Why life in KL lacks quality

Tian-Chua-klPETALING JAYA: Batu MP Tian Chua has urged Putrajaya to look carefully at how Kuala Lumpur is being run if it wants the quality of life in the city to improve.

His call follows Deutsche Bank’s “Mapping the World’s Prices 2017” study on the quality of life, which placed Kuala Lumpur as the second worst place in a comparison of 47 cities around the world.

Speaking to FMT, Chua said one reason for the poor quality of life in the city was that the city’s mayor was not an elected official.

“We have a system where we put in civil servants who are nearly retired to run the mayor’s office,” he said.

“This person is put in a very awkward situation. He cannot be his own boss. He is nearing the end of his retirement and so you can’t expect him to offer much in terms of vision for the city.”

He noted that in a few Asian countries, the mayorship of the capital city was just one step away from the top leadership of the country.

“Whether it’s Taiwan, Jakarta or Bangkok, or even in communist countries, if you do well as a mayor, you will probably end up replacing the country’s top leader in the future.”

He alleged that there was no avenue through which citizens could give their input on how the city should be run.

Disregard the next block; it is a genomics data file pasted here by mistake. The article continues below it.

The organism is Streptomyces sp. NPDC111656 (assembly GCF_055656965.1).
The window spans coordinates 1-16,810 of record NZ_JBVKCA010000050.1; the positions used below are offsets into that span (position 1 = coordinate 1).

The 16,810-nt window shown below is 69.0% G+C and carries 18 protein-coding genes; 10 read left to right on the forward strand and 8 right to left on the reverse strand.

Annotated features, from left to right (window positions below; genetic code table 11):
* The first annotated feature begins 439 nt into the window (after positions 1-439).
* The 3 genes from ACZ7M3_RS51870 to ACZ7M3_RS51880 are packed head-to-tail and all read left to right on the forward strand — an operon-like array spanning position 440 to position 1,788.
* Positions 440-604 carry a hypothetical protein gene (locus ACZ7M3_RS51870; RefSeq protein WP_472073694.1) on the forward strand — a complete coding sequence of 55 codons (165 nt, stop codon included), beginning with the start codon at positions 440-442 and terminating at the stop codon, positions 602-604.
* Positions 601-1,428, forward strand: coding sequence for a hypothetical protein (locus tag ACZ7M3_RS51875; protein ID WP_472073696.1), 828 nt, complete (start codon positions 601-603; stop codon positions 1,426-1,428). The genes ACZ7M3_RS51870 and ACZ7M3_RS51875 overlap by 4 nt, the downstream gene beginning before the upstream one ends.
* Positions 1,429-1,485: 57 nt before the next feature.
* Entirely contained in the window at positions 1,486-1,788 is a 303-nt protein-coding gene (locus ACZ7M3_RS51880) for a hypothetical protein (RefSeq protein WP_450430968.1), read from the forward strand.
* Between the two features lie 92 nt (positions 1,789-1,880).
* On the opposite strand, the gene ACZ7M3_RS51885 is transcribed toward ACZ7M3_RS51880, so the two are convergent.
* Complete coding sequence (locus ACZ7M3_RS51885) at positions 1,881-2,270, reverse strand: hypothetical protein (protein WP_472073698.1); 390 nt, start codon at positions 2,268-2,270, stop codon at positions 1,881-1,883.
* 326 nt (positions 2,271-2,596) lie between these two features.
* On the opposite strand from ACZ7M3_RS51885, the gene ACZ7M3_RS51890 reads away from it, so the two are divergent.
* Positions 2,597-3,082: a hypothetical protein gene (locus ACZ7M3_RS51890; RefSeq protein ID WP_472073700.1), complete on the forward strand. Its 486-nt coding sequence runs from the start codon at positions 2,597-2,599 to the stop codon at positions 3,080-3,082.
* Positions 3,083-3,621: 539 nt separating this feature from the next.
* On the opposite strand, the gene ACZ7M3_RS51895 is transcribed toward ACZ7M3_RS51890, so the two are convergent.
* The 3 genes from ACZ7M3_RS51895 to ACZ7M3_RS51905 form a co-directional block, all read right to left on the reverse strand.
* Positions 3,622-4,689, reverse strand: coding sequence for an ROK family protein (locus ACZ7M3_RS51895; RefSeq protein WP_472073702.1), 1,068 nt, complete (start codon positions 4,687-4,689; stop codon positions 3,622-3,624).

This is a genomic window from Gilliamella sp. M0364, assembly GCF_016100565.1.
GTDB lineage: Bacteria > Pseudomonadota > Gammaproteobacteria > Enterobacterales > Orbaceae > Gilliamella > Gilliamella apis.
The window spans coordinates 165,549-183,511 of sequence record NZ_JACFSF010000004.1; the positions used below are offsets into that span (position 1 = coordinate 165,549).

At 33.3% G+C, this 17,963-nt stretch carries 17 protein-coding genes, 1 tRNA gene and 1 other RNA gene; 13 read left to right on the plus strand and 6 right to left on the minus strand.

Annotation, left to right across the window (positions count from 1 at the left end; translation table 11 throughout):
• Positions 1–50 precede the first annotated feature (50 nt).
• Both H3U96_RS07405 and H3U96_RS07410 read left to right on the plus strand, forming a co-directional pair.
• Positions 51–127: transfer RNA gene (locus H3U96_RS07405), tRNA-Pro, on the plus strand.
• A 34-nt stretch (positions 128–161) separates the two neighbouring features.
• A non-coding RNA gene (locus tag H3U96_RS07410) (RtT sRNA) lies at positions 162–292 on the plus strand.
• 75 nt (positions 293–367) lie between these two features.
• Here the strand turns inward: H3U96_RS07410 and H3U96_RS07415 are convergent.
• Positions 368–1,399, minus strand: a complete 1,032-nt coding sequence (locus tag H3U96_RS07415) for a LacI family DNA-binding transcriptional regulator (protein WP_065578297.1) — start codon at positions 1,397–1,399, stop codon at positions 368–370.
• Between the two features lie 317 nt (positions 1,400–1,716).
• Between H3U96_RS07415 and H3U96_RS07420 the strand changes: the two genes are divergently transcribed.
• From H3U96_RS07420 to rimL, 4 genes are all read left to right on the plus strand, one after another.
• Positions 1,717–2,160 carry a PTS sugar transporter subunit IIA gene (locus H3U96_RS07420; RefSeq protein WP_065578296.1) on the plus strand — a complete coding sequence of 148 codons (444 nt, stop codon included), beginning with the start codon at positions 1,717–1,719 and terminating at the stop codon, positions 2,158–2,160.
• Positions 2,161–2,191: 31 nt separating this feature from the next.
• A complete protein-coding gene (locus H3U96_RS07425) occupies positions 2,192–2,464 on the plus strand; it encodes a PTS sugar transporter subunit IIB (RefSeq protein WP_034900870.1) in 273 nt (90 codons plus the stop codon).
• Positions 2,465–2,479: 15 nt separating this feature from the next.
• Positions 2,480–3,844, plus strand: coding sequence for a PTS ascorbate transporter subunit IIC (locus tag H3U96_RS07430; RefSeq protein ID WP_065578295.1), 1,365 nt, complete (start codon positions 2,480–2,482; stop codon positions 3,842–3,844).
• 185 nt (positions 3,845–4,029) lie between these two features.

“Ninety percent of the seats in Kuala Lumpur belong to the opposition. Yet, the elected representatives are not consulted in any way when it comes to running and upgrading the city.

“How then do you expect the views of the citizens in Kuala Lumpur to be reflected?”

Chua, who is a PKR vice-president, also said the physical development of the city was being carried out with apparently no direction in sight.

“The developers use their political connections to make more and more money and that’s all they think about.

“They’re not thinking about improving the quality of life in Kuala Lumpur. We see malls after malls, condominiums after condominiums, but where are our theatres? Where are our art centres? Where are our parks and greenery? It’s no surprise that we are moving backwards in terms of urban development.”

The survey result showed that Kuala Lumpur had fallen 14 places in the ladder of 47 cities and was now below Mumbai and Jakarta. KL took the last spot in terms of climate, was placed 43rd in terms of safety, 39th in terms of healthcare and 38th in terms of pollution.

New Zealand’s Wellington was the top city in the index, with Edinburgh (Scotland) coming in second and Vienna (Austria) third. The last spot went to Manila.

The survey took into account purchasing power, pollution, house-price-to-income ratio, cost of living, safety, healthcare, traffic commute time and climate.